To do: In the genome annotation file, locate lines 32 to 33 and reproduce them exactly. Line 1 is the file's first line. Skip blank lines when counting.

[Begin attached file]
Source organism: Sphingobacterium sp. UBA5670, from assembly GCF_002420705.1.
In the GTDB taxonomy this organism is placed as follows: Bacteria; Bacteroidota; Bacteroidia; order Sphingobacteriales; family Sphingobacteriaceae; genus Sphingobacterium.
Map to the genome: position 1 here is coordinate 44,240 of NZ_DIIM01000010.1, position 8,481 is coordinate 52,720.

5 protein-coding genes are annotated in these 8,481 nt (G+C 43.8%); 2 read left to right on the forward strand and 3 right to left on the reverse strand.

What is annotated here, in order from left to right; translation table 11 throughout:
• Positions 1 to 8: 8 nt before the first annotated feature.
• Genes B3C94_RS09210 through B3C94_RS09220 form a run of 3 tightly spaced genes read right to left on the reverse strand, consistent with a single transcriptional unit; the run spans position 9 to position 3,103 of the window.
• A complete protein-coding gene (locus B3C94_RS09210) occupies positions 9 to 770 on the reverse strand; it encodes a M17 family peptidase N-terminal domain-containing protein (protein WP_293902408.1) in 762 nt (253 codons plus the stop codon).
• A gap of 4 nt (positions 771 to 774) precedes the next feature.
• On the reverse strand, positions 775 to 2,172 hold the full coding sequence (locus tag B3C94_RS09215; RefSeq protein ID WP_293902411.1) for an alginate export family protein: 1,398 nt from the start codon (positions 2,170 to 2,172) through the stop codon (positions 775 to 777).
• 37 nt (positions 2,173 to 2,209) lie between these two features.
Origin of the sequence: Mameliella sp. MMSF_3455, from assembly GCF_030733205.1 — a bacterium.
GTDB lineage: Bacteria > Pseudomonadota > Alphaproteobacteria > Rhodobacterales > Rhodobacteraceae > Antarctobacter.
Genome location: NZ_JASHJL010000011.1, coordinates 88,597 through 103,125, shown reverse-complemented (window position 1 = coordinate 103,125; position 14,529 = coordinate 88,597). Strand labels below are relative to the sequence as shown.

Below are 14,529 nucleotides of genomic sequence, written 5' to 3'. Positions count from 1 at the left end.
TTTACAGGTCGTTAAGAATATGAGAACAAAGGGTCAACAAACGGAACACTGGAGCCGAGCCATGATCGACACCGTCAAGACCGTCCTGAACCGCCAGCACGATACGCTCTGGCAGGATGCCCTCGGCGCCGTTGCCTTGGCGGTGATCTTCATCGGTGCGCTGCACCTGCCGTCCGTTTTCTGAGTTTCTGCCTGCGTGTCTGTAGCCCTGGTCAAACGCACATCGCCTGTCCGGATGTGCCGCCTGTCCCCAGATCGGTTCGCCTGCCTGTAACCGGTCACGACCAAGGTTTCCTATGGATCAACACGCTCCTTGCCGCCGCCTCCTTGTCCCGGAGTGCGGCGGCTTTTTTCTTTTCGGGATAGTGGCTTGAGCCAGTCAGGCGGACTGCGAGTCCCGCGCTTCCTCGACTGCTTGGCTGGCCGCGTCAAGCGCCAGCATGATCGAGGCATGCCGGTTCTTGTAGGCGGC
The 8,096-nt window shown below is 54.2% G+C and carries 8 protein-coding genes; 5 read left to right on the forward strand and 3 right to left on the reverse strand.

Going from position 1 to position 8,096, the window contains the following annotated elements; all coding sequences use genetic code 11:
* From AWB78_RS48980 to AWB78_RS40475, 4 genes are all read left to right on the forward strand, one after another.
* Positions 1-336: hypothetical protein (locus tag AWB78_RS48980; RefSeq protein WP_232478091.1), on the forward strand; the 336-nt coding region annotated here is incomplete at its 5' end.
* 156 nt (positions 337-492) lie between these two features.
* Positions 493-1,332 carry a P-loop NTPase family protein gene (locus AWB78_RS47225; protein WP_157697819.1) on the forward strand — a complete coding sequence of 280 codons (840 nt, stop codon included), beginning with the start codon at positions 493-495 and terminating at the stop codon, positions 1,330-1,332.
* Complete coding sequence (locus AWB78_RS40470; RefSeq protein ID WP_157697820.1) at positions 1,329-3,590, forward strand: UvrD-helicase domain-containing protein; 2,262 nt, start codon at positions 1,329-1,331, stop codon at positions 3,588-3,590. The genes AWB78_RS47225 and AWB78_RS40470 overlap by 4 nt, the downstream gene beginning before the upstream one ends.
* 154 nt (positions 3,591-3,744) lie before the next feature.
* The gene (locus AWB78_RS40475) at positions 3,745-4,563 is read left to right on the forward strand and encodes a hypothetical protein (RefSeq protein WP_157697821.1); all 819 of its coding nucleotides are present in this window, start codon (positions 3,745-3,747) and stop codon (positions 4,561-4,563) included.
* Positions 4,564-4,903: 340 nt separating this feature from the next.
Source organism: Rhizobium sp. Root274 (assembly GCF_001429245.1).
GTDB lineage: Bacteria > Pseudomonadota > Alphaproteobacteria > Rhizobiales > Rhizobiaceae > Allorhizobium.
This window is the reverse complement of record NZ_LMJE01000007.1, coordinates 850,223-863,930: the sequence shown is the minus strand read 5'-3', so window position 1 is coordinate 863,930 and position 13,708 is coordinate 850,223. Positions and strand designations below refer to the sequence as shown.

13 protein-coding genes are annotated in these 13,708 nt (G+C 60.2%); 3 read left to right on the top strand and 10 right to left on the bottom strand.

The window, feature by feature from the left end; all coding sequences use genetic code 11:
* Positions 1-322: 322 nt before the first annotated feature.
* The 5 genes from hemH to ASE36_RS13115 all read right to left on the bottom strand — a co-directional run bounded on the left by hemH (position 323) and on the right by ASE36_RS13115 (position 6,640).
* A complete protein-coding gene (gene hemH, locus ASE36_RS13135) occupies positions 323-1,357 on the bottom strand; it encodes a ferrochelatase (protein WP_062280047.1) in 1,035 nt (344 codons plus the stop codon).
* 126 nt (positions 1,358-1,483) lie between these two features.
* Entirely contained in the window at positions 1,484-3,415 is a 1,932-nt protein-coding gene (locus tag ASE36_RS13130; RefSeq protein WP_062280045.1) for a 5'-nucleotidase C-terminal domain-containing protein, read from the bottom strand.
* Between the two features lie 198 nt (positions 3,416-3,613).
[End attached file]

* Positions 1-322: 322 nt before the first annotated feature.
* The 5 genes from hemH to ASE36_RS13115 all read right to left on the bottom strand — a co-directional run bounded on the left by hemH (position 323) and on the right by ASE36_RS13115 (position 6,640).